While the bright lights as a football player are over for Makana Garrigan, the former Casa Grande Gaucous standout, is continuing his football career on the University of Nevada, Reno coaching staff.
Garrigan went to Reno to continue his football career after graduating from Casa in 2011, but a nagging injury cut his career short.
As a hard-hitting safety, Garrigan's physical play led to nerve damage in his neck that shot down to his right shoulder. He practiced with the team in the fall, but doctors would not allow him to play any longer.
Freshman year of college was one of the first years of Garrigan's life that football was not involved. After the spring, he decided football had to find a way back into his life.
"I went to safeties coach, Mike Bradeson, and told him how passionate about football I am and how I wanted to one day be a coach," Garrigan said.
Bradeson believed in Garrigan and found a role for him.
In his sophomore year, Garrigan was back to being a part of Nevada's football program. He started doing little jobs, such as organizing files, but Garrigan was learning more and more each day.
The transition to coaching kept football in his life, but Garrigan still missed his playing days.
"My first day at practice was really hard, because I knew I could compete with those guys no matter how big or fast they were," Garrigan said.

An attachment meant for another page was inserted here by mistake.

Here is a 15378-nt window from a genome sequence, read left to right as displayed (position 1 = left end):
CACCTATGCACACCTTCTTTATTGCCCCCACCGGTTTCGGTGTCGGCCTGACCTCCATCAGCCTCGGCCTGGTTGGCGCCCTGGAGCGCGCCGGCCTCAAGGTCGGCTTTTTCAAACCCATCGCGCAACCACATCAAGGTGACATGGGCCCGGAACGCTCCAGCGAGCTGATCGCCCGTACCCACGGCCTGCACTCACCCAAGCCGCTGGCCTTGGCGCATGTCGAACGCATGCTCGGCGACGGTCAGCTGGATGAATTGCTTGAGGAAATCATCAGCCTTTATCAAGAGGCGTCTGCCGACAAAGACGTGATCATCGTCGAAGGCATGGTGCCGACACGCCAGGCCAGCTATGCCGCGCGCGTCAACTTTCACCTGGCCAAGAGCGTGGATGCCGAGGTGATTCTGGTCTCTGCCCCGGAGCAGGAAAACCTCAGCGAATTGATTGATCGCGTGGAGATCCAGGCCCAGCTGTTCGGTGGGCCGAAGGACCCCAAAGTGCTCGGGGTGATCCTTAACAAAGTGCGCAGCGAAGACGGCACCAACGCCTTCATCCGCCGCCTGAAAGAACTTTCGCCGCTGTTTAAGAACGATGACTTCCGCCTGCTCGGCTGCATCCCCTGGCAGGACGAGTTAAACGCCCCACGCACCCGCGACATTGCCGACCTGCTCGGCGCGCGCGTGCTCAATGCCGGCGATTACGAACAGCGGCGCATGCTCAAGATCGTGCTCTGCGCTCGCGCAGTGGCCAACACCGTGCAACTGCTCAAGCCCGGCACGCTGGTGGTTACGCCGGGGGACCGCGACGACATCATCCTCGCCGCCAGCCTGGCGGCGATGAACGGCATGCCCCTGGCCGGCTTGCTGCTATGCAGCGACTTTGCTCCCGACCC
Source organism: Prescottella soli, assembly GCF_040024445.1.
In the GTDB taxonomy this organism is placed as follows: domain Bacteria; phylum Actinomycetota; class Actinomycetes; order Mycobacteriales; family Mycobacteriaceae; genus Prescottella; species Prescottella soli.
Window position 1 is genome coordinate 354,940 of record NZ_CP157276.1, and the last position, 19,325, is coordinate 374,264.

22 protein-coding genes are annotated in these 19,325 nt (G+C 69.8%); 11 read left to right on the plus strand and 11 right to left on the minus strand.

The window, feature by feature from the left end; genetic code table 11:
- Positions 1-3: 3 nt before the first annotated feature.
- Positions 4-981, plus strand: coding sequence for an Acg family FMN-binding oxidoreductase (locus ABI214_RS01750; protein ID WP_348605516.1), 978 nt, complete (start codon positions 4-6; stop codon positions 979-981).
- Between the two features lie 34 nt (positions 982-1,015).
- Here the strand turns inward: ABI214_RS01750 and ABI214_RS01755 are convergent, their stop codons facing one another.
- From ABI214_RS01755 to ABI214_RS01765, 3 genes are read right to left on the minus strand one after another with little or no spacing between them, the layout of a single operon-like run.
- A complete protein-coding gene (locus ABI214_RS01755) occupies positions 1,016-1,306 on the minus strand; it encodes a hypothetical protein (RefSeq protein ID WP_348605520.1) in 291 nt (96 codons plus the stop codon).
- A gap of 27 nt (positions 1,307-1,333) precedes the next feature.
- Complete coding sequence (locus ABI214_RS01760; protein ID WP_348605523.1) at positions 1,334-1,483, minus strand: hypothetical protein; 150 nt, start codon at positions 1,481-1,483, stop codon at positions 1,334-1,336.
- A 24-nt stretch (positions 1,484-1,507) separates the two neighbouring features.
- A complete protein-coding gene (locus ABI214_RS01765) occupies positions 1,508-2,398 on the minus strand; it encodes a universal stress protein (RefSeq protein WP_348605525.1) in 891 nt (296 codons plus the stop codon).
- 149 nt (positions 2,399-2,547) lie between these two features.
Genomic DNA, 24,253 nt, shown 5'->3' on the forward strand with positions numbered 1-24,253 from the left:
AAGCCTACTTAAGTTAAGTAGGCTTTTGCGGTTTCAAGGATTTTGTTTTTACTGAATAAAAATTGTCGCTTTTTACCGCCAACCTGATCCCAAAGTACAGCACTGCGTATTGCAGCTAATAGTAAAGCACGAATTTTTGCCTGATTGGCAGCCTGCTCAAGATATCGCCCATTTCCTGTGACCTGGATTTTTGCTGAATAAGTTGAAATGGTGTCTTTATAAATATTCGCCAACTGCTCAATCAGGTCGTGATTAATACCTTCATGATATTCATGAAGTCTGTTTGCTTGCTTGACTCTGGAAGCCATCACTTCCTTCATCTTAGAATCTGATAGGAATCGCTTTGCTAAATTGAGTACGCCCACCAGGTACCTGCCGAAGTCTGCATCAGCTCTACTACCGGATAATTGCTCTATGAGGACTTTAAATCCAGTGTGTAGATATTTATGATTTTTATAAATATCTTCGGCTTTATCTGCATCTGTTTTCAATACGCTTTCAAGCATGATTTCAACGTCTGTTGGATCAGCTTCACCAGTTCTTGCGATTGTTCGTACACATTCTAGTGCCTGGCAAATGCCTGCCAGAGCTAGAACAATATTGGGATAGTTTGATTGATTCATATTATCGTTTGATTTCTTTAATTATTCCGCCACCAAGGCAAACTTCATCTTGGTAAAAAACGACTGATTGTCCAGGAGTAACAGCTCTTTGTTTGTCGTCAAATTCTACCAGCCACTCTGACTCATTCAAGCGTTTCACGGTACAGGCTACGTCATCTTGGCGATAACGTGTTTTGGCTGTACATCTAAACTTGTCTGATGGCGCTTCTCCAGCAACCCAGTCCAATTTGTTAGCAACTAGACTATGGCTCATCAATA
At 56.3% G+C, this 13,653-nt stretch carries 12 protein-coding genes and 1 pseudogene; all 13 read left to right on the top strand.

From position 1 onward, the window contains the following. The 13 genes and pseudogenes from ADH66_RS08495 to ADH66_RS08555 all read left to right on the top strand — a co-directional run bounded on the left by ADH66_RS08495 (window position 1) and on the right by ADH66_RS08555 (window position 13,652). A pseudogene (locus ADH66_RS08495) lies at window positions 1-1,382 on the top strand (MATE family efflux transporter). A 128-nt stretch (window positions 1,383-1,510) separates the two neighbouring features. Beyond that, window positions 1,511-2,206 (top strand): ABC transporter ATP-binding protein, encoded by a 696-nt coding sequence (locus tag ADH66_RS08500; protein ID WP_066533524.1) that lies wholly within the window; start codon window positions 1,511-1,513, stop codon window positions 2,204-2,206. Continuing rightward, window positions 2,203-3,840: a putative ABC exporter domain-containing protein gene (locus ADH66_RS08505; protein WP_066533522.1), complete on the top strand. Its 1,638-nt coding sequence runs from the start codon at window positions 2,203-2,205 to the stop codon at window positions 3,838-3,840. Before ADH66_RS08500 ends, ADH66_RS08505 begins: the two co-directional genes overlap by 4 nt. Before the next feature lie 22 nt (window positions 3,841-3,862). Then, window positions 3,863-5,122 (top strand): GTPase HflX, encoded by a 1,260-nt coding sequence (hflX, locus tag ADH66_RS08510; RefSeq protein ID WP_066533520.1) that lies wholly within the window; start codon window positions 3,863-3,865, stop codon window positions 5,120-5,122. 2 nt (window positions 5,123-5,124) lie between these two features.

Competing with anyone has always been Garrigan's mindset, and it showed in the production he had on the Gauchos football team. In three varsity seasons, Garrigan excelled on both sides of the ball, scoring 22 touchdowns and collecting 18 interceptions.
After last season, every coach, except Bradeson and two others were fired from Nevada's coaching staff. Garrigan had to meet new coaches and hope they would let him expand his role on the team.
"When the new coaches heard that I had already been around for one year, they wanted to give me way more responsibilities, and I was really excited for the upcoming season," Garrigan said.
Garrigan's new role has him in position for a bright future. He is already breaking down film of opposing teams and Nevada's practices. This season he will travel with the team and signal plays for the defense from the sidelines.
In the spring, Nevada has three spring games and Garrigan was thrown into his bigger role in the first scrimmage. He was sent to the coach's box to break down every angle of the game.
"Hearing five different coaches in your headset was pretty crazy," Garrigan said. "The first couple of series were pretty hard, but then I got in a groove and I loved it."
Nevada plays its first game against UCLA and Garrigan will travel to the Rose Bowl for his first experience as a coach. He will also travel to powerhouse schools, Florida State and Boise State.
Garrigan is one of the first people in the coaches office, arriving around 6:30 or 7 a.m. so he can get a start on film or practice.
On days he has classes, Garrigan is usually on campus working with the football team or in class until 9 p.m.